By Nick Cooper
Illustration by John Forse
From Twitter death hoaxes to health updates to pre-obituaries, Nelson Mandela has been in the headlines constantly for the last few months (as of the print deadline, he’s still alive). However, when Mandela, South Africa, and the world most needed the media spotlight, it was conspicuously absent. The first decade of Mandela’s 27-year imprisonment was the most miserable– he spent it breaking rocks into gravel and quarrying lime on Robben Island. He was harassed, cut off from the world, and forbidden to wear sunglasses, permanently damaging his eyesight. He slept in a damp concrete cell and contracted tuberculosis, the source of his current suffering. The same newspapers that have eloquent words for him now were silent.
The mid-’60s were what Larry Shore, a South African American anti-apartheid activist and professor at Hunter College, refers to as “the worst years, when apartheid wasn’t on the radar.” In the U.S., Martin Luther King, Jr. broke the media silence, calling for sanctions against South Africa in his speeches. Then came Robert F. Kennedy’s trip to South Africa, where he met black leaders and called apartheid evil (this trip is the subject of Shore’s film RFK in the Land of Apartheid).
By the ‘70s and ‘80s, black solidarity movements, radicals, students, and musicians built pressure for sanctions and divestment. Eventually, institutions and politicians in wealthy countries were pressured to impose sanctions and apartheid fell. Suddenly the people of the world loved Mandela and felt that they shared his victory, regardless of whether they had previously been anti-apartheid, pro-apartheid, or had never heard of apartheid. Many seemed to think they themselves, or their group, had somehow helped. Barbra Streisand gives the credit to liberals, saying:
I am also very proud to be a liberal. Why is that so terrible these days? The liberals were liberators. They fought slavery, fought for women to have the right to vote, fought against Hitler, Stalin, fought to end segregation, fought to end apartheid. Liberals put an end to child labor and they gave us the five-day workweek! What’s to be ashamed of?
There is apartheid today in Israel/Palestine and liberals such as Streisand are not fighting it. Instead, she played a benefit concert for Friends of the Israel Defense Forces. Activists of color, radicals, communists, anarchists, socialists, and union members roll their eyes (and the dead ones roll over in their graves) when liberals try to take credit for winning rights for women, workers, or non-whites. With a few exceptions, such as RFK, liberals were not the ones being executed, imprisoned, blacklisted, and oppressed for their efforts.
Republicans and conservatives in the Global North had close ties to the apartheid government, including such allies as Margaret Thatcher, Ronald Reagan, and Pat Buchanan. Larry Shore had moved to the U.S. in 1973 and saw them slamming Mandela and the ANC, “Many Republicans called Mandela a terrorist… With some very rare exceptions, no Republican ever supported Mandela.” Nonetheless, after apartheid fell, the Republicans weren’t going to let the liberals be the only ones to steal credit.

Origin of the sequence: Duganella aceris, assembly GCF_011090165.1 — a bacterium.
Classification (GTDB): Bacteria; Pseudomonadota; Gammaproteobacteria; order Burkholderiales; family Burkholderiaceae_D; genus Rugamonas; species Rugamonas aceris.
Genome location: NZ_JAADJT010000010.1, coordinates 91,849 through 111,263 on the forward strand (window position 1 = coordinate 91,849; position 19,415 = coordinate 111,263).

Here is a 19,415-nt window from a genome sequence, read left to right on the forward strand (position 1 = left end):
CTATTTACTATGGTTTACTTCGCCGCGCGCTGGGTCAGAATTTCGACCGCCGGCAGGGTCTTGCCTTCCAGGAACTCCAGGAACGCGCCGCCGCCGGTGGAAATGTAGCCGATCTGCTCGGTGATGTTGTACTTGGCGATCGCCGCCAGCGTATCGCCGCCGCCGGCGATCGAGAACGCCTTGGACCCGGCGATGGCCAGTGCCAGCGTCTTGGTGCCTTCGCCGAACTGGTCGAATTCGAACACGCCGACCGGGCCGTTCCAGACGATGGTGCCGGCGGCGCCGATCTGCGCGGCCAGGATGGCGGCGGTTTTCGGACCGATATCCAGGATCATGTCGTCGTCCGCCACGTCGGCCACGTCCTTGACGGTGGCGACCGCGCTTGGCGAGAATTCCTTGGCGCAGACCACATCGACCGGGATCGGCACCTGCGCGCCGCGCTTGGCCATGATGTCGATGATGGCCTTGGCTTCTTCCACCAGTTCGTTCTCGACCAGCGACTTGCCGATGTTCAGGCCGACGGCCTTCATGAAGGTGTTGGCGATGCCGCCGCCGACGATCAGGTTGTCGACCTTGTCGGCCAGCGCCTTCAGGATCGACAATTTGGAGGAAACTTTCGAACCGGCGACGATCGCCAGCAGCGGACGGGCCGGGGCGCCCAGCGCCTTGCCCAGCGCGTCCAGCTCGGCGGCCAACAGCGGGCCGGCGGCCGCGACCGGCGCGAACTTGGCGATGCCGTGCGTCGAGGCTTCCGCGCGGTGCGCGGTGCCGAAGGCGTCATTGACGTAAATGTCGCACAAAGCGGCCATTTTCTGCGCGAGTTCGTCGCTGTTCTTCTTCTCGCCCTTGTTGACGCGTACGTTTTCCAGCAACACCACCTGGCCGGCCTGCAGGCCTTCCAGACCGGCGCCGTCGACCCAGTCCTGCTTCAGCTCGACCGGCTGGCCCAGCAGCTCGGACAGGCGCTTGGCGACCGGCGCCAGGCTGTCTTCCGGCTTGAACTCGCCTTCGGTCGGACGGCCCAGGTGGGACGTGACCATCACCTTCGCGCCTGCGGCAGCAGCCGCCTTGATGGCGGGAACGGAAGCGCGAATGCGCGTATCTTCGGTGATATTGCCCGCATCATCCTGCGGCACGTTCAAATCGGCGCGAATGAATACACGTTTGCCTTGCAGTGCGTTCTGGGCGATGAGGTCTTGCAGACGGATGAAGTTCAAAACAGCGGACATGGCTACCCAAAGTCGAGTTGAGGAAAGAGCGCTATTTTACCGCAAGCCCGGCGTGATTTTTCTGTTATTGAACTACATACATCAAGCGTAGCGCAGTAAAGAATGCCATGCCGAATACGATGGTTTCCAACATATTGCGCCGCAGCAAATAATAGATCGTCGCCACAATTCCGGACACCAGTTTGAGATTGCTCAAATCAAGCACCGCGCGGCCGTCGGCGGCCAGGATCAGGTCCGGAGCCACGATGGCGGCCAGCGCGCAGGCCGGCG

So, when Mandela spoke at Rice University in 1999, the Republicans were out in force, each trying to outdo the others as Mandela’s closest friend (watch the video). The event was sponsored by Shell Oil, which started things off on a bizarre note as Shell was the single corporation anti-apartheid activists had boycotted the most. Shell not only violated a U.N. embargo by providing fuel to the apartheid regime, but also hired a Washington-based firm called ‘Pagan International’ to conduct an international spying and subversion program (named the ‘Neptune Strategy’) against anti-apartheid activists. However, at Rice that day, Shell was trying to rebrand itself. According to Larry Shore, when the sanctions against South Africa ended, “Shell wanted to get back into South Africa and donated money to the ANC. They were sucking up to Mandela.”
Shell’s sponsorship was just the beginning of the absurdities. James Baker III, a Reagan and Bush White House official, who now lauded Mandela as the greatest among the important figures of the second half of the 20th century, introduced the program. His Royal Highness Prince Bandar Bin Sultan, the Ambassador of Saudi Arabia (aka “Bandar Bush” from Michael Moore’s Fahrenheit 911), introduced Nelson Mandela. And finally, Ken Lay presented Mandela with the “Enron Prize for Distinguished Public Service.”
Sharing the stage with these oil mafiosos, Mandela thanked the American students who had helped hasten the end of apartheid and the audience of Rice students applauded themselves. However, even during the ‘80s when other universities had protests and some divested from South Africa, the Rice students who were part of the anti-apartheid movement could have been counted on one hand.
For South Africa’s Archbishop Desmond Tutu, the anti-apartheid struggle has never ended, it has only moved to Israel. Tutu said, “I have seen the humiliation of the Palestinians at checkpoints and roadblocks, suffering like us when young white police officers prevented us from moving about. Many South Africans are beginning to recognize the parallels to what we went through.”
Activists struggling against apartheid in Israel are lobbying, making films, organizing protests, marches, boycotts, and concerts, etc. — the same type of things they did in response to South Africa. Folks such as Barbra Streisand, James Baker, and Bandar Bush are not helping out, but it seems likely that after Israel/Palestine has been transformed into a multiethnic democracy, they will show up to take credit.